We're building a house. They started clearing today. We're working on the floor plans with the builder, choosing colors and materials, negotiating window placements and washer/dryer hookup locations. Actually it's very exciting.
Not to worry, we're not leaving our cozy log cabin. This house is right next door. And it's for my dad.
Here's the story: Several years ago, when we were living in Raleigh and had a bit of capital, my dad offered the suggestion that we buy rental property in his town as an investment. Then we would rent it to him. That way, he would feel his rent money wasn't just lining someone else's pocket, he could be reasonably assured his landlords woudln't sell it out from under him, he could get out of the Godawful damp hole he was living in, and we would be able to have a long-term investment. We liked that idea. We liked it so much that we went out and bought a house--for my mom to rent. Sorry Dad.
Our capital then tied up in that house and another rental property in another city, we could no longer afford to do something for Dad.
Then we moved here (to the town where Dad lives) and cut our income significantly. After selling our house in Raleigh, we found our cabin, bought it and the lot next door, moved in, la la la-la, we're happy. Dad found a new rental, got out of his damp dark cabin into something lighter, cuter. He was happy enough. He became our gardener, landscaper, and occasional housesitter and babysitter. We were even happier.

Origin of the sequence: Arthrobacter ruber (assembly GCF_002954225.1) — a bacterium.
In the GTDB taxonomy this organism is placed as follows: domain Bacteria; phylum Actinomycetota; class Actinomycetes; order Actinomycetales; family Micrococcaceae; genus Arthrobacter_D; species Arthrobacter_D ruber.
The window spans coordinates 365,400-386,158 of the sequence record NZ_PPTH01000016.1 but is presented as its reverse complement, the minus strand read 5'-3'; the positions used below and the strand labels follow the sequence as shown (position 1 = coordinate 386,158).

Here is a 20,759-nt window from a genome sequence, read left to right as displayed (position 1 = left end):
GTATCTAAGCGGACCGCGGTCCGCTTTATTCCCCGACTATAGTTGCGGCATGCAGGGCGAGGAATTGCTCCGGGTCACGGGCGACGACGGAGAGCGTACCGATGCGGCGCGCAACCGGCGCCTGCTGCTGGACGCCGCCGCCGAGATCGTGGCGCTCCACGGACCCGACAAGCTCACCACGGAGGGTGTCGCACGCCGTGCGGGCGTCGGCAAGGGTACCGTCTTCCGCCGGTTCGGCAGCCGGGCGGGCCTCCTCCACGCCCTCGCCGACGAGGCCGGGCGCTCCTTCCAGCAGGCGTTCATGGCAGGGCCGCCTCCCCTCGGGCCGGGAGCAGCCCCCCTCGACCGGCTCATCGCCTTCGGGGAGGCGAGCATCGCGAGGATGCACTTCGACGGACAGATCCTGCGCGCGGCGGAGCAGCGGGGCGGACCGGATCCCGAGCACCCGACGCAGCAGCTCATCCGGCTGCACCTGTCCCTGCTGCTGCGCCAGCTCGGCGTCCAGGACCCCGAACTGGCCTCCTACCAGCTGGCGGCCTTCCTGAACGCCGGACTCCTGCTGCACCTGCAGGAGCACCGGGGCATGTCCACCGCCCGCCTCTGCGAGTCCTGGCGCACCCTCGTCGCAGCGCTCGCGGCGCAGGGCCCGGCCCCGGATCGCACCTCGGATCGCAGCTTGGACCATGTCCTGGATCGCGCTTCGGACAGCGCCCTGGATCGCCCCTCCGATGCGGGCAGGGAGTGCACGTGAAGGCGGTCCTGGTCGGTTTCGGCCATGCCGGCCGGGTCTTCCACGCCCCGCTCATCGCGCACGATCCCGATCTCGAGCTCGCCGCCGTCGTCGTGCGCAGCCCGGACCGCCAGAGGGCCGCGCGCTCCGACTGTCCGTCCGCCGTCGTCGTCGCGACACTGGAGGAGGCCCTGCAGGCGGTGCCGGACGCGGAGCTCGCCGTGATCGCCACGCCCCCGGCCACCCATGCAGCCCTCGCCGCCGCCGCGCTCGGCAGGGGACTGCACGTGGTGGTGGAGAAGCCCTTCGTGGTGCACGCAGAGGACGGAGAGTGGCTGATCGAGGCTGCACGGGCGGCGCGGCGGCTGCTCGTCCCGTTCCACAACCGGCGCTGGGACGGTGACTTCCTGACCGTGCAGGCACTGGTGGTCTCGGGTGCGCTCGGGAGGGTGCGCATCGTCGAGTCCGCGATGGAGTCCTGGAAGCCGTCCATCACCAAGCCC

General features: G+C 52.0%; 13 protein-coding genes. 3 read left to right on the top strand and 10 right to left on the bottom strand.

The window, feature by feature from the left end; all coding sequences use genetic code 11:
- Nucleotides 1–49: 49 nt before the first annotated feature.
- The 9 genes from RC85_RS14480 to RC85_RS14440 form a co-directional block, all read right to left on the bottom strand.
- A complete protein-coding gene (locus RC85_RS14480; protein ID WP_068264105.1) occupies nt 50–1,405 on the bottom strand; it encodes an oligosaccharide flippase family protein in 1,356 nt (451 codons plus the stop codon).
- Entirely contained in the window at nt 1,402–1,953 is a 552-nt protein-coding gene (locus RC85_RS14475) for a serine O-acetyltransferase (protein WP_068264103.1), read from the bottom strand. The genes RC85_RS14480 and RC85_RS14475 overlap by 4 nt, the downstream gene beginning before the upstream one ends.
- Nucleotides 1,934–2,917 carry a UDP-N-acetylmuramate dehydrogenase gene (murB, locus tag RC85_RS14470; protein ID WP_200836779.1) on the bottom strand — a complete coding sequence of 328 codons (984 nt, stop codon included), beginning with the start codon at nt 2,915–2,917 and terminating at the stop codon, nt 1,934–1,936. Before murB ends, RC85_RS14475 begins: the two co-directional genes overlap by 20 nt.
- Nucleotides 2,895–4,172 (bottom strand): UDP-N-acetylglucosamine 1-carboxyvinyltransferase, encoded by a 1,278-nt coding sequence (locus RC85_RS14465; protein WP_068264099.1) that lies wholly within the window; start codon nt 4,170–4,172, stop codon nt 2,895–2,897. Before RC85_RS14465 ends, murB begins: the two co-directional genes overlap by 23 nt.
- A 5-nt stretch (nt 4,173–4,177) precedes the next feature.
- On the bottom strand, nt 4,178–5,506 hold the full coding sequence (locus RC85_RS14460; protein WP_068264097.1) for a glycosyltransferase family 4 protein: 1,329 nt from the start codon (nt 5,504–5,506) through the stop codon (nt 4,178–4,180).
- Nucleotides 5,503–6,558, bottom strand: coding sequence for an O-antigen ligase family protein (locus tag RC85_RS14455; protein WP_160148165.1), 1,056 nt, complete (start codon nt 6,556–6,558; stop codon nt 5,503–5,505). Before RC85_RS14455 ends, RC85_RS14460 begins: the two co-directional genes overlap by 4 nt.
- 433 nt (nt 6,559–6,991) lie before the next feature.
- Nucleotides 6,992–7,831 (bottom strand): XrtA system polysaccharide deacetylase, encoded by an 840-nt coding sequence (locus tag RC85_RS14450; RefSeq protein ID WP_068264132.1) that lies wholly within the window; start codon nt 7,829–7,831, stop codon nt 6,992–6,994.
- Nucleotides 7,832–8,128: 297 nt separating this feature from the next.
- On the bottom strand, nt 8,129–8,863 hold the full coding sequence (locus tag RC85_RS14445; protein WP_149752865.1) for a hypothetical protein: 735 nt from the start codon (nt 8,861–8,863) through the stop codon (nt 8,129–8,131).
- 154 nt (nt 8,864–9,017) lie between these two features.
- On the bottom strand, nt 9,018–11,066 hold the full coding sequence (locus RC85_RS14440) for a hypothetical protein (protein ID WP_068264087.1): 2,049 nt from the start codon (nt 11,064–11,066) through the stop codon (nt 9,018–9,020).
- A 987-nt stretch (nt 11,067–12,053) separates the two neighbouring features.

Without getting too much into our financial situation, I will tell you that we sold the second rental property last year. Didn't care for being landlords to people we don't know in a town several hours' drive away. That freed up some money and suddenly we realized we could revisit the whole idea of buying a place we could rent to Dad. (Note: Despite the housing price crashes and mortgage crisis in much of the country, we believe that real estate continues to be a good long-term investment around here, if done right and with a traditional mortgage).
We started looking around. Not much out there in our price range in an area replete with second and third homes for high end out-of-state residents. So we looked...next door. You see, we have this extra lot. Maybe we could build something small, with a basement (for expandable space) and put Dad there. We mulled that around a little bit, then went and talked to a builder. Then a lender.
And suddenly here we are: a backhoe tearing a driveway through the woods.
The thing is, Paul and I have always wanted to build a house. We've always wanted to be a part of creative aspect of designing and choosing colors and window placements and floor plans. Over the last two weeks we've been talking about porch widths and basement steps and closet dimensions and counter space. We're stressed, yes, and I'm sure there will be a few arguments, especially as Paul starts back to graduate school and I consider leaving my job and the construction issues get more and more complex.
But really, we're kind of loving it.